HOUSTON — On the screen is Gerald Wallace, and he is a 6-foot-7-inch terror who leads fast breaks; who tries to dunk everything; who dives after every loose ball as if saving it means saving the world, who hits the floor so often, so hard, with such disregard for his body, everyone calls him “Crash.”
He never thinks about tomorrow. That’s obvious from how he plays, with a level of intensity, effort, and reckless abandon few — if anyone — has matched during his NBA career, now in its 13th season.
The Celtics forward only thinks about now. Right now. And right now, Wallace watches that screen from his home, where he studies game tapes of his old self, of what he once could do.
And he realizes that he can’t do those things anymore, even if he could not all that long ago.
“Five years ago, I was dunking anything and everything that was close to the rim,” Wallace said recently before the team headed to this city, where it will play the Rockets Tuesday at the Toyota Center.
“Nowadays, I’ve got to be wide open to dunk.”
Wallace is 31. He’s not ancient by NBA standards, with Steve Nash still able-bodied at nearly 40, Ray Allen at 38, Tim Duncan at 37.
But Wallace has played 23,338 NBA minutes, and he has played them all hard, so hard that he has endured countless injuries that have exacted a staggering toll.
Concussions. A partially collapsed lung. A fractured rib. A separated shoulder. A chipped bone in his wrist. Bruised knees. Sprained ankles. Name a body part, and he has injured it — probably more than once.
This season, though, Wallace has realized that he can’t play the way he always has, even if he still wants to. This season, he said he has realized that he can no longer be “Crash” Wallace.
“My body just won’t let me do it now,” he said.
Consider how humbling an admission that is for a professional athlete, for anyone bigger, stronger, and faster than all but the thinnest slice of the population. They are almost superheroes, but not quite, because none of them can defeat what eventually defeats us all: time.
And consider that it is even more humbling an admission for a player whose identity is so closely tied to his energy and effort, to his ability to completely disregard his own physical well-being in the pursuit of trying to help the team.
How Wallace came to his realization began when Celtics coach Brad Stevens asked him to come off the bench seven games ago. Wallace had been a starter for most of his career and he wasn’t happy with the move.
“I was [angry] at first,” Wallace said.
But when dealing with such a change, Wallace said a player must look in the mirror and evaluate himself to see if he can still play at the level he once could for 40 or more minutes a night.
Then he watched the game tapes.
“And I just kind of looked at myself and I understood, I can’t do that on an every-night basis,” he said.
He said his mind still wants to play a certain way, as does his heart.
“It feels like you can do the same things, but you can’t, and your body lets you know that you weren’t the same person you were five, six years ago,” he said.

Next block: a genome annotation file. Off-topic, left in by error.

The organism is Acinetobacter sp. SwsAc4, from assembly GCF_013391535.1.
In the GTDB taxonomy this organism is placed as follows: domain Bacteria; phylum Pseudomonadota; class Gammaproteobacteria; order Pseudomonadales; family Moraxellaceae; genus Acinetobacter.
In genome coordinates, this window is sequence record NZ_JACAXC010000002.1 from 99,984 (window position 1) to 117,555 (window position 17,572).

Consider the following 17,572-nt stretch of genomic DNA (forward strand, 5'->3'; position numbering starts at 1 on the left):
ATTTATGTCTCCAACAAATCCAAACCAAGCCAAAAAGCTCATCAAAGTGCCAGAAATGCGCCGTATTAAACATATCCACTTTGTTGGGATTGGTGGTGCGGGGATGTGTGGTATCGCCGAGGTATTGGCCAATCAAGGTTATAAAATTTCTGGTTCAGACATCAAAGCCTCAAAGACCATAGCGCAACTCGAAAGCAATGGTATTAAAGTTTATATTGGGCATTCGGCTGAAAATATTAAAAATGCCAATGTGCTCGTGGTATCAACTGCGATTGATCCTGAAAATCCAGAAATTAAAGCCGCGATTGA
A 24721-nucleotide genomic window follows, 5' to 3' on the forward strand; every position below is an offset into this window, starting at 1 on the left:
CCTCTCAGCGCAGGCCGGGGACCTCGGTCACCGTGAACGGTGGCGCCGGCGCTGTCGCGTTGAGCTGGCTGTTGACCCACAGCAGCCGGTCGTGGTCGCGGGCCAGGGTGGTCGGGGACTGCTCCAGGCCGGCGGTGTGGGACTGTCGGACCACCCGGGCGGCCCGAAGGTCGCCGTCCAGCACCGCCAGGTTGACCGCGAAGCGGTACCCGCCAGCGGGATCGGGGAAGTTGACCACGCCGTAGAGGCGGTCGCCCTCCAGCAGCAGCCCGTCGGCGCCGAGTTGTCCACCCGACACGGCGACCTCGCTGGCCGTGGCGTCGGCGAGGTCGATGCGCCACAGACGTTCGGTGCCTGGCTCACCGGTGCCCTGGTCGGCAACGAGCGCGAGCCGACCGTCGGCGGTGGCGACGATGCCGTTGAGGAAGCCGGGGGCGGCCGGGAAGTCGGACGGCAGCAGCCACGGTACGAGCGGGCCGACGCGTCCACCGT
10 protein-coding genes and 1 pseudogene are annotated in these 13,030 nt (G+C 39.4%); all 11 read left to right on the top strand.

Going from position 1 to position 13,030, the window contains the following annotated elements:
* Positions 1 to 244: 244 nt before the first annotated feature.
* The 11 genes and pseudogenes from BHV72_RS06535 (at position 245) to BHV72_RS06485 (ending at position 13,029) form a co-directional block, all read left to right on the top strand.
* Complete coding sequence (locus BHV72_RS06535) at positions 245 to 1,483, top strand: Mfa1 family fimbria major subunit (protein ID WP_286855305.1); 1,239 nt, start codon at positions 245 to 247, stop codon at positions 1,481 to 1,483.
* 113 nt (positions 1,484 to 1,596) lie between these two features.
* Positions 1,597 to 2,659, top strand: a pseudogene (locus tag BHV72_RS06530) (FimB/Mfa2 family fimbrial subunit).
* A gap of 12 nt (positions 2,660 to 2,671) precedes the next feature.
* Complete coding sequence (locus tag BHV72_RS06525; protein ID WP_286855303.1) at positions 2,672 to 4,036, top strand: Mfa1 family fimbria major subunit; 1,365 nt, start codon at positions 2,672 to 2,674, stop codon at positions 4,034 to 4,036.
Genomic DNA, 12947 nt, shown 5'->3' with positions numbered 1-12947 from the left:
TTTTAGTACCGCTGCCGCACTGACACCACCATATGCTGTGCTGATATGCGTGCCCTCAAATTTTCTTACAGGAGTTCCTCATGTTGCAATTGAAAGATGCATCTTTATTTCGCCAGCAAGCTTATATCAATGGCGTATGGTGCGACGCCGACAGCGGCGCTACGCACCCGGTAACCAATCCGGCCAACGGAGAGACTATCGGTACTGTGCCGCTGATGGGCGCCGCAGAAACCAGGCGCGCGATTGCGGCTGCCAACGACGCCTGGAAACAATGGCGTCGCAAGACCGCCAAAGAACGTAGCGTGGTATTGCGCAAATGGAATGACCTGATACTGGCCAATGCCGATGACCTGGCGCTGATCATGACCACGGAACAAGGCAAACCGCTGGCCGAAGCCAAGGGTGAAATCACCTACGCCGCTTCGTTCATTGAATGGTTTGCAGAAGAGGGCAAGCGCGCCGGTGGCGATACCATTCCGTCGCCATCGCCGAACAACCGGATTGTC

In a way, then, moving to the bench is a blessing in disguise. He has played 24.1 minutes per night since, averaging 5.3 points and 5.1 rebounds per game.
“I still try to play at the high level that I’ve always played at,” he said. “I don’t so much dive at loose balls.”
But that isn’t true, Wallace is told. He went for one in a recent home game against Orlando, landing in the second row.
“Yeah, I caught myself, though,” he said, with a smile. “Usually, I would’ve dove about three or four rows up into the stands.
“I’m getting better at it. I’m playing the game more at a slower pace. Coming off the bench, I don’t have to be so aggressive, attacking all the time. I’m able to take care of my body, kind of keep it healthy. It’s sore, but I’m not hurting. I think that’s the good thing about it. I think it’s helping.”
He is sore. That’s how he generally feels, day to day.
But before, when he played with Charlotte and carried the team every single night for nearly seven seasons, when he ranked second in the NBA in minutes played (41) in 2009-10, his postgame routine was to drag his body into a cold tub, where icy waters would numb his beaten and battered frame.
“I literally needed the cold tub,” he said. “I needed to soak.”
Now, he said he just stretches after games. It’s better now, he said.
If he isn’t the same player he was five years ago, then there is a question of what he’ll be like five years from now, or even 10.
What, exactly, will be the final toll of all his injuries?
He doesn’t deny what he has done to himself, but he doesn’t think about tomorrow. He’ll deal with it when it arrives.
“I’ve put a lot of punishment on my body over the years,” he said. “It’s there, but I understand it. I’m happy with it.”
Jeff Green sat across the locker room, listening to Wallace explain to a reporter how he once played and how he’s physically unable to play that way anymore.
Green is 27. He has many good years left. He hasn’t even reached his prime. He smiled a bit as he listened, and he jokingly called Wallace “old” at one point.
Wallace went quiet for a moment. He knows Green meant no harm. It was just a joke.
“I feel like it, though,” Wallace said.Baxter Holmes can be reached at firstname.lastname@example.org. Follow him on Twitter @BaxterHolmes.